California’s Imperial Valley seems like a tranquil place to live. It’s known as the nation’s winter salad bowl, because at 220 feet below sea level, it’s hot enough to grow summer crops all winter long. Its soil is enriched by the sediment of Ancient Lake Cahuilla, which is now the Salton Sea. The landscape is stunning, stark, and expansive. A few thousand visitors are drawn to the area every year, where they photograph ghost towns, gather in artist colonies, and lavish in the desert heat.
But for those who live in the Imperial Valley, the story is far from simple. Thousands of people work in the fields, where temperatures reach 130°F in the summer. They inhale toxic fumes from pesticides, dust from dirt roads and the ever-drying Salton Sea, and exhaust from long lines of vehicles carrying people across the border from Mexico to work each day. Housing is hard to come by in the Imperial Valley, and, despite low wages and a high rate of poverty, groceries cost as much as in California’s most affluent areas.
The New River runs right through town. It carries raw sewage, industrial waste, and pesticides past homes, schools, and parks. The overwhelming odor of sulfur dioxide burns your lungs, throat, and eyes. Smoke and waste pour from maquiladoras–U.S.-owned factories just on the other side of the border in Mexico, where U.S. companies ship dangerous materials, and Mexican workers assemble their goods at sweatshop prices. The companies then ship the finished goods back to the United States, tariff free. Mexico is burdened with the hazardous waste, and Mexican-owned businesses cannot compete with the tariff-free American goods.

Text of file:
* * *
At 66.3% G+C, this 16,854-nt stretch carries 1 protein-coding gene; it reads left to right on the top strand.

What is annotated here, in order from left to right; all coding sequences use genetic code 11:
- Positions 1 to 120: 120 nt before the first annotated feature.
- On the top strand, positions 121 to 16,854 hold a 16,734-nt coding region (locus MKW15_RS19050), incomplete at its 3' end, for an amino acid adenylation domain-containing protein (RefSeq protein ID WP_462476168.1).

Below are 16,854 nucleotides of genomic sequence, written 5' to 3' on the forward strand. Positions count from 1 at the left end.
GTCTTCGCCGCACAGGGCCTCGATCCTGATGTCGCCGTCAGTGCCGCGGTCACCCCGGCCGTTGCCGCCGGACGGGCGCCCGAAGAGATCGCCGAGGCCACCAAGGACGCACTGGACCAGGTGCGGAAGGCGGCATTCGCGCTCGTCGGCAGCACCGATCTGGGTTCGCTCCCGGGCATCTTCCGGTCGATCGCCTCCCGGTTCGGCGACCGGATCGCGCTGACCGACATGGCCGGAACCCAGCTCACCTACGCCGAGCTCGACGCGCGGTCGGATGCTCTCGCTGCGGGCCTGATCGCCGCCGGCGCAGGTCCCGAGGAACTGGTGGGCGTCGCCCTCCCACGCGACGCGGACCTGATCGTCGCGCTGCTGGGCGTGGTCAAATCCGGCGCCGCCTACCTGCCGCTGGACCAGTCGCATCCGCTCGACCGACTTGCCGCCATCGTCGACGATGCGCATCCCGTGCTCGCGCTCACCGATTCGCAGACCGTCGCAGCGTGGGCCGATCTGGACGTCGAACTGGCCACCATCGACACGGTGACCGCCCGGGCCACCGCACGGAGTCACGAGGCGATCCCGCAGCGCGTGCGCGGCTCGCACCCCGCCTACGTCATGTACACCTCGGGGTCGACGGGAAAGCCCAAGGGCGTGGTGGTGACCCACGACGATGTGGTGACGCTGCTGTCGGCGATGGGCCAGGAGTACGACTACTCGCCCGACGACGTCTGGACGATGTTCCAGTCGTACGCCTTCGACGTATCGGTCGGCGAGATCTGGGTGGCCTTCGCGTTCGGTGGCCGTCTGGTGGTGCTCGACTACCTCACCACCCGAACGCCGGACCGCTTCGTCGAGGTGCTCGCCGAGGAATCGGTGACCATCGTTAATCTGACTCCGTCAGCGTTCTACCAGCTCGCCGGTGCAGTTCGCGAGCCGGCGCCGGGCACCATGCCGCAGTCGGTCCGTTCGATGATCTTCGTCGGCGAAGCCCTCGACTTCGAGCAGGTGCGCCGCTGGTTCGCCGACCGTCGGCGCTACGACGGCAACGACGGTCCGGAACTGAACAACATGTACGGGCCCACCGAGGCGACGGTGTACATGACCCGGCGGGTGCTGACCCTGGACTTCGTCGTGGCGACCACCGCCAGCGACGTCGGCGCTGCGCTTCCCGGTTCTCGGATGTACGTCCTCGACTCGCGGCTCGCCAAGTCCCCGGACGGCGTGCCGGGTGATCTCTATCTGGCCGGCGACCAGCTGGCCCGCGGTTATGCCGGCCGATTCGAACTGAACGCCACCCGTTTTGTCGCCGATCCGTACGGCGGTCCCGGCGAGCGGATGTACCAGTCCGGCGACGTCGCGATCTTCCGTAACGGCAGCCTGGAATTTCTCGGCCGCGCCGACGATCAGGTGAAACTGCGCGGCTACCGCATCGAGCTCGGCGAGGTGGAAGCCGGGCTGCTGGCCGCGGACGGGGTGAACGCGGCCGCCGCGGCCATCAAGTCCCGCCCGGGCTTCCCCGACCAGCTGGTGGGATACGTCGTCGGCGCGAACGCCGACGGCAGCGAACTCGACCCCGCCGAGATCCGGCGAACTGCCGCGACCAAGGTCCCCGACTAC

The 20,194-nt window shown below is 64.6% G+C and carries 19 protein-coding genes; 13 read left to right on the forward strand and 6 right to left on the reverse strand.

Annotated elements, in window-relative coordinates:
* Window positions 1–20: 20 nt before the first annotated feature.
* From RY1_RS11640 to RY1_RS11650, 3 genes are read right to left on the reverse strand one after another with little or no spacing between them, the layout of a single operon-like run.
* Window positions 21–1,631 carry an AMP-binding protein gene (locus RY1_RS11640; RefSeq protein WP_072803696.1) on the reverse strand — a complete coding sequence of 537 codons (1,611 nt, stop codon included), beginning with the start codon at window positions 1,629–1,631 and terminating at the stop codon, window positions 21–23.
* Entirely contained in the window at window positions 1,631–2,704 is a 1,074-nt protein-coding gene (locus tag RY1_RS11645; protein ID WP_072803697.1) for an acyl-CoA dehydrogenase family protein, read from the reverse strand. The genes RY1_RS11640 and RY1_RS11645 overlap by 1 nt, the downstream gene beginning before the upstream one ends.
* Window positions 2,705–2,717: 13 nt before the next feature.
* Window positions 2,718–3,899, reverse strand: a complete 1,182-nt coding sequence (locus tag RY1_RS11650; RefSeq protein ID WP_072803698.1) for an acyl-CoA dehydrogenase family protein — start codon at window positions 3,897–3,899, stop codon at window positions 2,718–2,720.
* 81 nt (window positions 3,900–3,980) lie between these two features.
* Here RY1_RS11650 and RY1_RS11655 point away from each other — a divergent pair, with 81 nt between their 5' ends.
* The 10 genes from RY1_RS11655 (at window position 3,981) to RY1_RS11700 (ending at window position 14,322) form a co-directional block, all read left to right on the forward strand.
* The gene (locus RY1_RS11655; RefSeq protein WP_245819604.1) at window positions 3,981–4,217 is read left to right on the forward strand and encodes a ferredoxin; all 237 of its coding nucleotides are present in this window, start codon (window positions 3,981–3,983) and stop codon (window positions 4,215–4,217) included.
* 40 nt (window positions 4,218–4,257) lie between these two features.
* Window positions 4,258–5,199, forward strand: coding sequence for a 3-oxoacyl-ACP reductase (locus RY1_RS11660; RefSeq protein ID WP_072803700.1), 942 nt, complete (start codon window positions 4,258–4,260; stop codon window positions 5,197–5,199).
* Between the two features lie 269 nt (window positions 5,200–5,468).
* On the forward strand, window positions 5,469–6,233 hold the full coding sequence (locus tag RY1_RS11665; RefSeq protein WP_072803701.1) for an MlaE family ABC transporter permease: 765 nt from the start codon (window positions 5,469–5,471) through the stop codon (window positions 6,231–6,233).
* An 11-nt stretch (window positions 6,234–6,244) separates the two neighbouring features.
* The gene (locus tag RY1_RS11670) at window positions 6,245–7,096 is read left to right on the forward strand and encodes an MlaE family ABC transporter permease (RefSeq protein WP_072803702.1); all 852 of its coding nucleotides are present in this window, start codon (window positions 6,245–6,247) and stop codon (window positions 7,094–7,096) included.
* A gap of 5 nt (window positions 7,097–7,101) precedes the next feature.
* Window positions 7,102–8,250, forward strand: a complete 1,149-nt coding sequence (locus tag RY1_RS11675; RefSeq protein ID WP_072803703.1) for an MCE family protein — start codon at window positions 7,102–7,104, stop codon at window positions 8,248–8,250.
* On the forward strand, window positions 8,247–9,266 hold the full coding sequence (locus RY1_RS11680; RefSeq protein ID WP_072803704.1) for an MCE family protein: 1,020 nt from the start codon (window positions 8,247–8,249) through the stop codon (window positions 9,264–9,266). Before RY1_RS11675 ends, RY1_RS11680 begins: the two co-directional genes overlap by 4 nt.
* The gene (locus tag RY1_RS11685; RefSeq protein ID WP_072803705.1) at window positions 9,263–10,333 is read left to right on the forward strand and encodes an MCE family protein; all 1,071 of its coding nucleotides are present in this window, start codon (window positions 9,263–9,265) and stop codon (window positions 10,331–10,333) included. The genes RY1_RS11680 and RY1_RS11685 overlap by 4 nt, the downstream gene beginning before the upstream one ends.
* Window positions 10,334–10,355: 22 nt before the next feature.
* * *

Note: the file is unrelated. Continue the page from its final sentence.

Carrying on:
The Imperial Valley is a beloved home to many, and the place where many more make their living, yet the needs of those who live here are ignored. Grassroots organizations are monitoring air quality, campaigning for legislation to improve conditions in the region, and fighting to get a seat at the table when so-called stakeholders make decisions for their home. This project will examine environmental justice in the Imperial Valley, highlight the work of local residents, and ask for your help to improve the quality of life in the region.